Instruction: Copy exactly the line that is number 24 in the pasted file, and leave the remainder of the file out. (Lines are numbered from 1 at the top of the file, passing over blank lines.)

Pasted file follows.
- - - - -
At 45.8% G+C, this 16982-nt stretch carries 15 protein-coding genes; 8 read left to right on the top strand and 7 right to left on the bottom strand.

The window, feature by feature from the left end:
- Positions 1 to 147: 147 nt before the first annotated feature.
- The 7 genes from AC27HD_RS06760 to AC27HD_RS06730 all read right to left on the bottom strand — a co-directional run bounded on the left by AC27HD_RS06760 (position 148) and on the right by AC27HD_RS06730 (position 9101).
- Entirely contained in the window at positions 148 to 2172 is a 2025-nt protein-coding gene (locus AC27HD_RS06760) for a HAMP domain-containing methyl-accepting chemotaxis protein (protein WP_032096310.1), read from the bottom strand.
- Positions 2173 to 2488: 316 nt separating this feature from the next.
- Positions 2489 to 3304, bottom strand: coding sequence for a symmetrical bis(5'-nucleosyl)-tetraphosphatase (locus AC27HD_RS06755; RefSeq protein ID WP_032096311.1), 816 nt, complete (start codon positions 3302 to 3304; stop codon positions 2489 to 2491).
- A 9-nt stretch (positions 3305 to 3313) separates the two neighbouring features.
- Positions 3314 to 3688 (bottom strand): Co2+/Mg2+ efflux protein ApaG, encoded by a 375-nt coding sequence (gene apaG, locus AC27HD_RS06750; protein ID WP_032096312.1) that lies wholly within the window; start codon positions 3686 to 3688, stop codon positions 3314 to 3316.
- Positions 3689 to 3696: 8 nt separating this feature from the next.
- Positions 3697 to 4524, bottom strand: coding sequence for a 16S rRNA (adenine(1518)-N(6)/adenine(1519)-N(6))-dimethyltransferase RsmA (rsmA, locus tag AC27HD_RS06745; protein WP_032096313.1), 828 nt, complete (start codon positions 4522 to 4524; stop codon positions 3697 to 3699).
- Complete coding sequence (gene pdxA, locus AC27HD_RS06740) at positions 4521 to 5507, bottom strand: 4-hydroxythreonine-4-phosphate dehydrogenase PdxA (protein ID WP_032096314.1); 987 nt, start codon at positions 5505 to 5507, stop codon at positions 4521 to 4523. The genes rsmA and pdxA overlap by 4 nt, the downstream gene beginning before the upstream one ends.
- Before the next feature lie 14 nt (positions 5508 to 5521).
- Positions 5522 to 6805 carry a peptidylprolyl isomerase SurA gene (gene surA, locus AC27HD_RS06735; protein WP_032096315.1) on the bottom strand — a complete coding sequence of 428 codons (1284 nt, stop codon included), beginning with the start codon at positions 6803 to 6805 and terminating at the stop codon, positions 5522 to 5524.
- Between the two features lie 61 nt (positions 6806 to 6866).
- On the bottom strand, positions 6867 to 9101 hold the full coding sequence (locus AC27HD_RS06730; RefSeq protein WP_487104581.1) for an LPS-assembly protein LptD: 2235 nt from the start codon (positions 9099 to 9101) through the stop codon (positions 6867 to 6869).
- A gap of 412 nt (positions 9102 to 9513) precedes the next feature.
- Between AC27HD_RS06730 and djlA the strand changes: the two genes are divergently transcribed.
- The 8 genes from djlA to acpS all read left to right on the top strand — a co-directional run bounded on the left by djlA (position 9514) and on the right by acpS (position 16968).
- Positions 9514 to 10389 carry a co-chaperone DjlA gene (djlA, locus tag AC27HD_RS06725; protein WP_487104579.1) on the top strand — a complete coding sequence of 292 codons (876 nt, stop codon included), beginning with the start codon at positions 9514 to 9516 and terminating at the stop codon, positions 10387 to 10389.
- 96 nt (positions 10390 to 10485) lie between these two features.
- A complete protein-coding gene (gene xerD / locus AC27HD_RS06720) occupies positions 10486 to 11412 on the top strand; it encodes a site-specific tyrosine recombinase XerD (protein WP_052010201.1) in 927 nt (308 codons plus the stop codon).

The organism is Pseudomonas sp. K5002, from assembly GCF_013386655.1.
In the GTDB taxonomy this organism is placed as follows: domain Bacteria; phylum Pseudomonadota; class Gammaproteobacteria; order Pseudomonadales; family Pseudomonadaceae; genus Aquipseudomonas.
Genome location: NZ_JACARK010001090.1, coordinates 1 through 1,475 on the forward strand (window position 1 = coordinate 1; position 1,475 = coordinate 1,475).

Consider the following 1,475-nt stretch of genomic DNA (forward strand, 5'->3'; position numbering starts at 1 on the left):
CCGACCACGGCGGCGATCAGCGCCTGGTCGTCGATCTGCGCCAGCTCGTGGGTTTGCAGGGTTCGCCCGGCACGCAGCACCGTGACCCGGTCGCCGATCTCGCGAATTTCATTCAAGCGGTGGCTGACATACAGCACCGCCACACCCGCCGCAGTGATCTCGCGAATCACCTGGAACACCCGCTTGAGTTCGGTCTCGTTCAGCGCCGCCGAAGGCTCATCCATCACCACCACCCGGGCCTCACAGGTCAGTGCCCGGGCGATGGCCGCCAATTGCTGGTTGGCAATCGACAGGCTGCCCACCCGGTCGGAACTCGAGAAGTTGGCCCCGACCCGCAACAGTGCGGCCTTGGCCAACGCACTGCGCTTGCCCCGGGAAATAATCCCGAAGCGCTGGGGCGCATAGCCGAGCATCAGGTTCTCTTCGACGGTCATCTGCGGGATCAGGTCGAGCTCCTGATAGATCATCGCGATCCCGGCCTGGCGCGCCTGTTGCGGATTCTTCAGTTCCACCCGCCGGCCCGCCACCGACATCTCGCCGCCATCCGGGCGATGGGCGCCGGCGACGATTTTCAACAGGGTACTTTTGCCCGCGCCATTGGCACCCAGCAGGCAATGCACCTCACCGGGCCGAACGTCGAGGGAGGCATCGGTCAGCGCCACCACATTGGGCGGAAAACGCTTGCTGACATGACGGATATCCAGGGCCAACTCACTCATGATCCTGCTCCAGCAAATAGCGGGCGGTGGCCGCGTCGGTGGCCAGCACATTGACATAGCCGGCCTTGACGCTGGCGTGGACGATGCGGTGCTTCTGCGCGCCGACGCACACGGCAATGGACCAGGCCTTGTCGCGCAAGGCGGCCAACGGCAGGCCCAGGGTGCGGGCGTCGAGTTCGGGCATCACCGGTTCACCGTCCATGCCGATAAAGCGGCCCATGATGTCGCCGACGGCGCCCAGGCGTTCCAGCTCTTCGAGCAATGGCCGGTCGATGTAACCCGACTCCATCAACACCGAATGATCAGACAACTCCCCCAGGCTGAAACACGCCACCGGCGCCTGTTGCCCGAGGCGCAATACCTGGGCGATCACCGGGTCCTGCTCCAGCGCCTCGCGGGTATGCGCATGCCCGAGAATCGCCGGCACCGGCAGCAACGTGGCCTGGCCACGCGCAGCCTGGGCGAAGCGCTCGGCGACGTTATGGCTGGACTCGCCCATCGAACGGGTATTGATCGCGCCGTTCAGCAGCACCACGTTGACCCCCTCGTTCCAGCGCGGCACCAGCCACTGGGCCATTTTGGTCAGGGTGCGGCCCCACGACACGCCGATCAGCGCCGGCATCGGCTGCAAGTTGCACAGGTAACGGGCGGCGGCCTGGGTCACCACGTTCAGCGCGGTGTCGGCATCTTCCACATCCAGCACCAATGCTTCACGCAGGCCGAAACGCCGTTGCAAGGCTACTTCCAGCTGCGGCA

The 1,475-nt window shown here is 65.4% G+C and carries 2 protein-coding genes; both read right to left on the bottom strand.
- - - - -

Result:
In the GTDB taxonomy this organism is placed as follows: domain Bacteria; phylum Pseudomonadota; class Gammaproteobacteria; order Pseudomonadales; family Pseudomonadaceae; genus Aquipseudomonas.